Returning to the Workplace: Guiding Employees Back to the Office

Returning to the Workplace: Guiding Employees Back to the Office

Initially, working from home was difficult for employees used to commuting, constant supervision, and being confined to a dedicated workspace. Yet, over time, employees and employers were surprised to discover that working from home promotes productivity and that the flexibility of the schedule leads to greater efficiency. Many companies are now negotiating new scheduling policies that allow their employees to work from home and office.

Even with a new plan, employees will eventually need to return to the office. This means that you have a big role to play in ensuring they feel safe and have a safe environment to relax and concentrate on their work. Be transparent with them about the commercial cleaning services, the new COVID-19 safeguards, and any assistance the company can offer to ease the transition.

Slow Down

Try to work on a reduced timeline that does not make employees feel rushed. Gradual implementation is much less likely to see pushback and be adopted with a minimum of difficulties.

Develop a schedule with your management staff and then cut it in half before approaching your employee supervisors. They can advise you on whether their subordinates are prepared for such a schedule or need further adjustment.

One day a week at the office, then two days, till the employees are at the office for a week on and a week off is a good way to begin. It gives everyone a chance to get into a rhythm. You will find it easier to develop a new scheduling policy once everyone experiences what it is like to be in the office.

The employees and their supervisors will find it easier to know which employees can work better from spending more time in the office versus at home and vice versa.

Be Flexible

Listen to your employees and avoid outright rejection of new ideas that do not immediately appeal to you. If your employees have demonstrated that they are more than capable of managing themselves and their workload and have maintained productivity, then they have more than proven themselves.

This is a stressful time, and many people are afraid for their lives. Thus, you must be open-minded to how people want to stay safe while still being good employees. Explore their ideas and work on creating an office clean and safe for your employees’ mental well-being.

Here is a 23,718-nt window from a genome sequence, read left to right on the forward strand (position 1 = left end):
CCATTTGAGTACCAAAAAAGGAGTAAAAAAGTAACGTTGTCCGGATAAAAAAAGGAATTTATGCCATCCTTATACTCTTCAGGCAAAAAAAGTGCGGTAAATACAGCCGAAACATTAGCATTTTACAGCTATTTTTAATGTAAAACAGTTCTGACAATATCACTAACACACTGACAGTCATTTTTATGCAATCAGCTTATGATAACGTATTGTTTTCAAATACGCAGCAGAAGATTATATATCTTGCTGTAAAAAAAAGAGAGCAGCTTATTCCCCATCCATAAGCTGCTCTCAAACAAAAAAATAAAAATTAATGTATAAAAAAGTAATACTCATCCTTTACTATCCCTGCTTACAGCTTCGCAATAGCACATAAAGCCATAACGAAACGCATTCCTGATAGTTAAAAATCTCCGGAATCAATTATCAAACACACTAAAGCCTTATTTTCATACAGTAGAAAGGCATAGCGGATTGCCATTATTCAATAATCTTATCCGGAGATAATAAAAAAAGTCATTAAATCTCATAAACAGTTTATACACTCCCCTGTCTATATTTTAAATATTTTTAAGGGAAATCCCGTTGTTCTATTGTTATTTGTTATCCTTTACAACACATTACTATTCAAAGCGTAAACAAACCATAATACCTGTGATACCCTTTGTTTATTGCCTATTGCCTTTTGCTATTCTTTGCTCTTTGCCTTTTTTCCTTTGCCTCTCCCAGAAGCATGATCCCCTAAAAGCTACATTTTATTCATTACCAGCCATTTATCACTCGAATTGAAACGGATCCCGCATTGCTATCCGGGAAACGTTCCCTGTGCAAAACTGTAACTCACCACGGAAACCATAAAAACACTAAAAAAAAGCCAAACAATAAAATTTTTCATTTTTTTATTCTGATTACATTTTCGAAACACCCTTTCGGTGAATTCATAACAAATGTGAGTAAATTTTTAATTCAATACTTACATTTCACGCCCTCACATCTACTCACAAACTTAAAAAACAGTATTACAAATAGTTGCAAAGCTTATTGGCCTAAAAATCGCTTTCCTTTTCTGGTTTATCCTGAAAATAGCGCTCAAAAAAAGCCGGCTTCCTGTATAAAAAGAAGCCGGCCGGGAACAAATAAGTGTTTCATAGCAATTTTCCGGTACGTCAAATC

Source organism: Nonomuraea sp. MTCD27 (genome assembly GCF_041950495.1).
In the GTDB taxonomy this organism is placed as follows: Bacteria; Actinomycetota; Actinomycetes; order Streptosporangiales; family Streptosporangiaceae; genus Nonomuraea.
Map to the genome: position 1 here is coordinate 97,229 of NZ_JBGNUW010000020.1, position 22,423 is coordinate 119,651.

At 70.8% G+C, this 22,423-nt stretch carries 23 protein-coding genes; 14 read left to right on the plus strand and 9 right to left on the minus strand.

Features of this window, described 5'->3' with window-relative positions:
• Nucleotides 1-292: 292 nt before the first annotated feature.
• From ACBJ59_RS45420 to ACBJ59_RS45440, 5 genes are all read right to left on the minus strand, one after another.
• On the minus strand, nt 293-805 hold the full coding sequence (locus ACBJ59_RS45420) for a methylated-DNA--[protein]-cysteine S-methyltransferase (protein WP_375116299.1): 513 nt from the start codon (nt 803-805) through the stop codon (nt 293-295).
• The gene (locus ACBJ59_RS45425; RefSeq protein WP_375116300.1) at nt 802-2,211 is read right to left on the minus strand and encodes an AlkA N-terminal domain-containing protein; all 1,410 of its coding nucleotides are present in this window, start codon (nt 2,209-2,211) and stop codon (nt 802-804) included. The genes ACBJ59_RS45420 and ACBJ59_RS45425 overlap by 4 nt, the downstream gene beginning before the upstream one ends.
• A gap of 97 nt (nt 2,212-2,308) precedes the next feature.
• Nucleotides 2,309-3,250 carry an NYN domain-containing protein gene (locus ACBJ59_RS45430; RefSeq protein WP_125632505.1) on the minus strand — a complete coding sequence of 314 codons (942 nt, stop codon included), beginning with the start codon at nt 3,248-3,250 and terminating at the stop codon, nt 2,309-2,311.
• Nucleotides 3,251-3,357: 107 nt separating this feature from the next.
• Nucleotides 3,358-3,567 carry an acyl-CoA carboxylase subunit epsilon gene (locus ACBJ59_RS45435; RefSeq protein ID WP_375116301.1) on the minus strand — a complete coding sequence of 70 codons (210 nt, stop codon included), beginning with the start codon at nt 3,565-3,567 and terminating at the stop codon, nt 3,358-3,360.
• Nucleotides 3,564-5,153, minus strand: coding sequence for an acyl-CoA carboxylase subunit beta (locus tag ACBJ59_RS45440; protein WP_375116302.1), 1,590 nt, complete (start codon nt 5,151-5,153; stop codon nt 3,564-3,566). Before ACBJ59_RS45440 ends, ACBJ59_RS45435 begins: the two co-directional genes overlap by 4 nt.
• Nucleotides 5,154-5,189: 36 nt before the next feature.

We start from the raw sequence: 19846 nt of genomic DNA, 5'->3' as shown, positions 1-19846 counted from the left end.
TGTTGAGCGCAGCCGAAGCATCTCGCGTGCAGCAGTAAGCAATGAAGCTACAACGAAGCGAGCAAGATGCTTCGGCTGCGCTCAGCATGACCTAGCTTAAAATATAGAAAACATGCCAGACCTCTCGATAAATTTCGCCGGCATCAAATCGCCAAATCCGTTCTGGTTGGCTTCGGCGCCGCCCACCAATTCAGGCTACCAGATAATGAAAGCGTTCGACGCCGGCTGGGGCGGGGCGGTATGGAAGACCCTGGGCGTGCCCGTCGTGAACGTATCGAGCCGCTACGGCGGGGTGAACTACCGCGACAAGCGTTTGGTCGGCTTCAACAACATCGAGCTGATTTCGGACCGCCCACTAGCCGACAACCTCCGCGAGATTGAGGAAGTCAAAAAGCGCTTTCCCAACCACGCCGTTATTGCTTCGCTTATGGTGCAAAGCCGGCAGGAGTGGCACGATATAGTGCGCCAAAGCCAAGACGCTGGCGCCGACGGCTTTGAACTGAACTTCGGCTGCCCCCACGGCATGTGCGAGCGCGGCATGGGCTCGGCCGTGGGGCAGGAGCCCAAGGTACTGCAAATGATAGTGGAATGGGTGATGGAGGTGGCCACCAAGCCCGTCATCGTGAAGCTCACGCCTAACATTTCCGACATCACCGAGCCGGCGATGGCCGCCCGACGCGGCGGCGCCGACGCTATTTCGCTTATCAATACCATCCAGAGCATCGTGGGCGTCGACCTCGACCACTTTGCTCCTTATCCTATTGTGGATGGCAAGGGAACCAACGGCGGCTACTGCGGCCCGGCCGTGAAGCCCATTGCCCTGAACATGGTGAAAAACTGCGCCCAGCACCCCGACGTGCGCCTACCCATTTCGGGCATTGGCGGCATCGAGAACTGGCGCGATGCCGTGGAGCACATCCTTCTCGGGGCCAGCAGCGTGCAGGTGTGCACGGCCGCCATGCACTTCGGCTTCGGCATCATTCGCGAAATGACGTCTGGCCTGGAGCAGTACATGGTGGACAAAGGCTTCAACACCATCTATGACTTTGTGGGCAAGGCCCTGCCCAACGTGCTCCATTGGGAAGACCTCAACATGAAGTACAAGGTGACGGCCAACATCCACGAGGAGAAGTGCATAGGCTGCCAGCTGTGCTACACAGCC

Explain Yourself


Your employees work for you, but this does not mean that you can dictate how a person takes chances. If your company is not ready to take responsibility for an employee catching COVID-19 in your office or on their commute to your building, then you are not ready to bring your employees back to the office.

Clearly communicate why you want their return and how you will ensure their safety. Develop a rationale for the return to the workspace that makes sense. Wanting to be able to see people at their desks is not sensible or rational. If your employees are more productive at home, then your only reason for bringing them in is that you like to see them in the office, then you need to work on yourself before putting your employees at risk.

Suppose you cannot logically explain your reasons for returning to the workspace that benefits the company and the employees. Reconsider moving back the schedule until you have consulted with business management experts.

Explain Guidelines

Write out a clear policy and guidelines document and send it to every employee. Assign someone to manage the return to work activities and allow them flexibility and authority in making decisions for individual cases.

Also, give them the resources necessary to provide employees with counseling within the office. Many people will have experienced stress and dread at the change, and it is a good idea to provide professional help for them to deal with this transition.   Allow your transition manager to take time to go over safety guidelines with each employee department. This is a key step in ensuring the guidelines are understood and followed, so the time taken to do this is well-spent.

Entrance policies, social distancing, office layout, and managing meetings where people have to be in one space will undergo changes. This will take time to implement.

Communication and compassion are the most important factors in ensuring the success of your return-to-office plan. There is a good chance that many of your employees have suffered losses due to the pandemic. Thus, they will be even more in need of reassurance that their safety and well-being matter to you and are safeguarded by the company.

A seamless transition does not mean making them follow your plans. It means working with employees to ensure that your mutual goals are aligned and to find ways to achieve them in a way that fosters loyalty and respect among all your employees.

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